In contrasting himself with her strong family ties, Barack illuminates his odd upbringing in Jakarta and Hawaii, his parents (“My father looked like Nat King Cole and my mother looked like Patsy Cline”) and especially his late father’s “incomplete” life. They argue strongly at one point when she feels he’s passing judgment on her, but he smartly apologizes and the day goes on as they drive to a black community meeting where Barack inspires an agitated crowd to rethink and reframe its approach to gaining some much-needed funding. The basics of the man’s speaking skills are very effectively shown off in this interlude, even if Michelle initially suspects he’s brought her here just to impress her.

But that he does, and over beers in the evening they get down to some serious talk about their beliefs and career goals. (“Politics?” she asks. “Maybe,” he says.) These two really could make a great couple, you begin to feel here, as Michelle finally begins to slightly let down her very well-constructed guard.

The ending of Do the Right Thing has a strong impact (excellent period detail: a poster for the upcoming sex, lies & videotape outside the theater), and the stop for a chocolate cone afterward seals the deal. It’s been a great date and pretty damn good date movie.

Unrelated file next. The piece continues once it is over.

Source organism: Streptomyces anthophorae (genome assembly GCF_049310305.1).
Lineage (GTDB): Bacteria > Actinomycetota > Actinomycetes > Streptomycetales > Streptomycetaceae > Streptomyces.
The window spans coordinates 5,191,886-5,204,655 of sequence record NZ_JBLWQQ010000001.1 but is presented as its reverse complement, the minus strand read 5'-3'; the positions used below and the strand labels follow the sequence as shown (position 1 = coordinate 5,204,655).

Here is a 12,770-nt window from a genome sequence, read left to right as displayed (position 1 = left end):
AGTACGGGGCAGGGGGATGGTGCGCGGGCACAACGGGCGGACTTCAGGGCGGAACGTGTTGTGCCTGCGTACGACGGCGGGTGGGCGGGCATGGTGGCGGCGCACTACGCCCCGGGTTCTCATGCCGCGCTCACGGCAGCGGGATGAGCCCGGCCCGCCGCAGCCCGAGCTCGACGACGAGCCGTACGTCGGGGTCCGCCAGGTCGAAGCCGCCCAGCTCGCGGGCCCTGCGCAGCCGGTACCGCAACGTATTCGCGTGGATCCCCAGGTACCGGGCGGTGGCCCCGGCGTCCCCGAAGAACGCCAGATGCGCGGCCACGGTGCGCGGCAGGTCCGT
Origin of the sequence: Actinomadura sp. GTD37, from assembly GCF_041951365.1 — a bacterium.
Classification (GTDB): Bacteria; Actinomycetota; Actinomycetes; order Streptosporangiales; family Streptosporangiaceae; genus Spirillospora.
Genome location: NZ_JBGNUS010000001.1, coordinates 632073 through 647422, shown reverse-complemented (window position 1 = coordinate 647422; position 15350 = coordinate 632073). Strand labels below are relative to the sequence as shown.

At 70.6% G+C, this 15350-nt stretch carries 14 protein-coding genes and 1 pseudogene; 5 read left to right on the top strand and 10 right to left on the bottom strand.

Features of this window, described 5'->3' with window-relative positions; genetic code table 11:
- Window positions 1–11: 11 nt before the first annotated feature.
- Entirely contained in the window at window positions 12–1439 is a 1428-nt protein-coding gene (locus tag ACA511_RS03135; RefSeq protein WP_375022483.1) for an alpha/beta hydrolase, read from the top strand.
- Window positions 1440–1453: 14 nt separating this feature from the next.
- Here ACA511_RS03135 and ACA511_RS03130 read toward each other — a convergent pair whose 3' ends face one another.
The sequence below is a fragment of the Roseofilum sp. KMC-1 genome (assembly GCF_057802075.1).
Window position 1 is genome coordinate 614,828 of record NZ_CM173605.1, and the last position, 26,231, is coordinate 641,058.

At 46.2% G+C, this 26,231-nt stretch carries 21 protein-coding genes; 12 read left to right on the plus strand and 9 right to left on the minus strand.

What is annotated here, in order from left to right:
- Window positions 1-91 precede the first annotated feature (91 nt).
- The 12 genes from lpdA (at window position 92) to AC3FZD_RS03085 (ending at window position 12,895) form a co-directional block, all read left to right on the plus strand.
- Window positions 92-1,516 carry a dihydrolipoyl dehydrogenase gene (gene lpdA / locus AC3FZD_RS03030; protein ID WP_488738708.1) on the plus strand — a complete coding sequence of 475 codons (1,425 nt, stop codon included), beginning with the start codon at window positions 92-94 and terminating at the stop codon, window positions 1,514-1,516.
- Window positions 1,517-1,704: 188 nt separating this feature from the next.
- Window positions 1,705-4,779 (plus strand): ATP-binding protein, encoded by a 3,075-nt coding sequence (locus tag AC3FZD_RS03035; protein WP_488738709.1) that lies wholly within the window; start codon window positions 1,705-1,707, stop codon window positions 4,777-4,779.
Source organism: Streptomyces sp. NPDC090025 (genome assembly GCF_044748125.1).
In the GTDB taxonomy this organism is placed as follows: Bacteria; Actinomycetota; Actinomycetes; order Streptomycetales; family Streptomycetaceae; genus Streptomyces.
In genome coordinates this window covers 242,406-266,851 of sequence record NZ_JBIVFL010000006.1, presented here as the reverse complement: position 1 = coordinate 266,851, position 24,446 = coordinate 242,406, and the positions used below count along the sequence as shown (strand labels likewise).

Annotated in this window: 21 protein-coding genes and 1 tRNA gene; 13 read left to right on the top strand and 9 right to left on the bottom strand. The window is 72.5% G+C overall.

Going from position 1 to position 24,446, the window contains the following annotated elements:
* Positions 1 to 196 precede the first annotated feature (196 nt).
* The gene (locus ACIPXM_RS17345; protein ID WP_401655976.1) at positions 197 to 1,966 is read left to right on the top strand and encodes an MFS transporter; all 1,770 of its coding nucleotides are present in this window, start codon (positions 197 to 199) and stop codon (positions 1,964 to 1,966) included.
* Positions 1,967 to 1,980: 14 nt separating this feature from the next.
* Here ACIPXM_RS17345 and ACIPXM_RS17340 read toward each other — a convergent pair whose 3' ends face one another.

The film is sufficiently absorbing and genial that whatever issues one might have about Obama as president are easily put aside for 80 minutes. It also provokes speculation as to how the first dates of other presidents and first ladies of the past half-century would play as movies: JFK and Jackie? LBJ and Ladybird? Ron and Nancy? Bill and Hillary? Saturday Night Live (or maybe Amy Schumer) might jump on this quite soon.

Very tall and bereft of Obama’s slight geekiness (a moment devoted to his protruding ears doesn’t convince because the actor’s are not), Parker Sawyers crafts an immaculately considered portrait of a man of stature in the making; the ideas and ambitions are visible in rough-hewn form, quite recognizable from what we know publicly but with a ways to go. This is an ambitious man, but this trait doesn’t define his personality as presented here.

From the first second she’s onscreen, the striking Tika Sumpter is 100 percent the Michelle Obama the public has come to know: formidable, intellectually probing and a bit fierce. She may come across as overly guarded and judgmental but, as Barack obviously decides during the date, she’s worth every bit of the extra effort necessary to know her. Sumpter brings out all these qualities and more in a spot-on performance.

Production values and stabs at period evocation are modest but apt, and the musical backgrounding helps amplify the quietly shifting moods of the day and evening.

Production company: IM Global
Cast: Tika Sumpter, Parker Sawyers, Vanessa Bell Calloway
Director: Richard Tanne
Screenwriter: Richard Tanne
Producers: Robert Teitel, Tika Sumpter, Richard Tanne
Executive producers: Stuart Ford, Matt Jackson, Glendon Palmer, John Legend, Mike Jackson, Carrie Holt De Lama, Tracey Bing
Director of photography: Patrick Scola
Production designer: Lucio Seixas
Costume designer: Megan Spatz
Editor: Evan Schiff
Music: Stephen James Taylor
Casting: Tracy "Twinkie" Byrd

Venue: Sundance Film Festival (U.S. Dramatic Competition)

Not rated, 80 minutes